Russian Maria Sharapova. Photo by Hugo Philpott/UPI. | License Photo
Five-time Grand Slam champion Maria Sharapova will miss next month's Rio Olympics after the appeal ruling of her two-year doping ban was postponed until September.
The Court of Arbitration for Sport in Lausanne, Switzerland announced Monday that Sharapova and the International Tennis Federation agreed to defer the decision. The ruling was expected by next Monday, but a verdict is now expected by Sept. 19, the court said.
"Due to the parties requiring additional time to complete and respond to their respective evidentiary submissions, and several scheduling conflicts, the parties have agreed not to expedite the appeal," CAS said in the statement.
Sharapova's lawyer, John Haggerty, said the decision was by mutual agreement.
"CAS is the court of final appeal and this extension will be helpful." Haggerty said in a statement. "We are hopeful Maria's suspension will be reduced, but in all cases, these additional two months will not impact our expectations of what can be achieved."
Sharapova's ban is due to end on Jan. 25, 2018, which would keep her out of eight Grand Slam tournaments, along with the Olympics.
Sharapova was given a two-year suspension in June by the International Tennis Federation after testing positive for the banned substance meldonium, a blood-flow-boosting drug. She was tested positive at the Australian Open in January.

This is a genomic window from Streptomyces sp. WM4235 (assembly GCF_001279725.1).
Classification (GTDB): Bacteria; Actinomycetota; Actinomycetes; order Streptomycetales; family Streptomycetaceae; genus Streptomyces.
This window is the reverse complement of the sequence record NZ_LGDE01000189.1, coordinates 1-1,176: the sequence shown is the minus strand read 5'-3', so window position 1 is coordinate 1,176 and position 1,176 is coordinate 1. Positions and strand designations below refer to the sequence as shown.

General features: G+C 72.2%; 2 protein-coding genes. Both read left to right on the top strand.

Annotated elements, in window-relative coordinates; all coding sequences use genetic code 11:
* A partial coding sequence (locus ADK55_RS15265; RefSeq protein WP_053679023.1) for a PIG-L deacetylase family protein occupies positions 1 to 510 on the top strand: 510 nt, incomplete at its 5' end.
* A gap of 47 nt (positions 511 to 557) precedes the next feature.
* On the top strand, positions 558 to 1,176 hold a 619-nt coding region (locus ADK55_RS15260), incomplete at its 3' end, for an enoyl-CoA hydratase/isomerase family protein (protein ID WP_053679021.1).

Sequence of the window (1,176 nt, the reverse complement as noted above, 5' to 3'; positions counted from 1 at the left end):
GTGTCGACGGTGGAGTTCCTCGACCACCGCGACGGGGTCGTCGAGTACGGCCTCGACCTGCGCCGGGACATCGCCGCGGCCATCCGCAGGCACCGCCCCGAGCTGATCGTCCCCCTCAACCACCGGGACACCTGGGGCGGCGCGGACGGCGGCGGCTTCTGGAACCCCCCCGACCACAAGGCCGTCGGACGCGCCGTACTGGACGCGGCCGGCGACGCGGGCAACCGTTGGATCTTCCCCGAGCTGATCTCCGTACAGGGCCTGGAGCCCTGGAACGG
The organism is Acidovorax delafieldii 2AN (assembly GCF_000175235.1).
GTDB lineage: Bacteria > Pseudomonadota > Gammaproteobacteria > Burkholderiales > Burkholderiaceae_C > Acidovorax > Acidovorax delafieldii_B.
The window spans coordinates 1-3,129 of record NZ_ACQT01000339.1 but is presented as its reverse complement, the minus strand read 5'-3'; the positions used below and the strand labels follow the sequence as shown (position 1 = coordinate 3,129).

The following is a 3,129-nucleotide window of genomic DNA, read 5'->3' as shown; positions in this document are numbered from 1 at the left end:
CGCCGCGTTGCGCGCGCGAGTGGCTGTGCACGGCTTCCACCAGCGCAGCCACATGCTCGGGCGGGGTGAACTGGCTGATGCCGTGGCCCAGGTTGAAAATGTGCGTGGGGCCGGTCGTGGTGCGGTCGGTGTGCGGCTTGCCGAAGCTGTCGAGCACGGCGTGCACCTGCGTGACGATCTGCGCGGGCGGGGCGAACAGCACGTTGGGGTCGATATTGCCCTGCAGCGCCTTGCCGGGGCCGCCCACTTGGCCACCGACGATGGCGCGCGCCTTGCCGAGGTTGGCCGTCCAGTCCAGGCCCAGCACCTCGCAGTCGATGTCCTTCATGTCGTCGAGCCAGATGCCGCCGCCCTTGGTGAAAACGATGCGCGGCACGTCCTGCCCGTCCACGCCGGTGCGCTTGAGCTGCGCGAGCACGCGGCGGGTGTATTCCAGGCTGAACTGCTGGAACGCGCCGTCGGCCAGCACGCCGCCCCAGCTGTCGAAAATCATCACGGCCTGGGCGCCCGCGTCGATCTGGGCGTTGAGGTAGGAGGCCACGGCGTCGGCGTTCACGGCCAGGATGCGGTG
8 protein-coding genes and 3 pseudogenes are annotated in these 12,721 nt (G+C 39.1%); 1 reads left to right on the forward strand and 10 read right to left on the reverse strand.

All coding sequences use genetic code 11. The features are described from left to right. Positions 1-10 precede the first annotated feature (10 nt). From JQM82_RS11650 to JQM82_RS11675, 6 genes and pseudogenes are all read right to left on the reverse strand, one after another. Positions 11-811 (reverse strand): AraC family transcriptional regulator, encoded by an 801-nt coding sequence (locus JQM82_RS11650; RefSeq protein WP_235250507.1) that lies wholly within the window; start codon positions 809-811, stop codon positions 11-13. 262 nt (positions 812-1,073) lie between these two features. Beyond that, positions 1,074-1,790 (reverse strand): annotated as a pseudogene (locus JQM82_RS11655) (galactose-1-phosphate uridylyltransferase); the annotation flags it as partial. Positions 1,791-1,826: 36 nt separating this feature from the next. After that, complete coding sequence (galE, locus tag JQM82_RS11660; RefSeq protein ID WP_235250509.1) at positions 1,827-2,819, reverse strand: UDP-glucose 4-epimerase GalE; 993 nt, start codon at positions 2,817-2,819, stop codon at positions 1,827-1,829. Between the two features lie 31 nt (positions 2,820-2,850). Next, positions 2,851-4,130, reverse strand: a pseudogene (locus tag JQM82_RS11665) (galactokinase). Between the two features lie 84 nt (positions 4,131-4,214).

The ITF had asked for Sharapova to be suspended for four years, but the rules state that she could not be suspended for longer than two years if determined her use of the drug was not intentional.
Sharapova's appeal was sent to the Court of Arbitration in Sport, and three judges will make the ruling. Both Sharapova and the ITF each get to choose one of the judges, and the decision will be binding.
The 29-year-old Sharapova called a news conference on March 7 at a Los Angeles hotel and announced she had failed a doping test. She said she had taken meldonium for nearly 10 years. That drug became a banned substance on the World Anti-Doping Agency's list as of Jan. 1. Sharapova admitted she did not check the updated banned substance list before Jan. 1.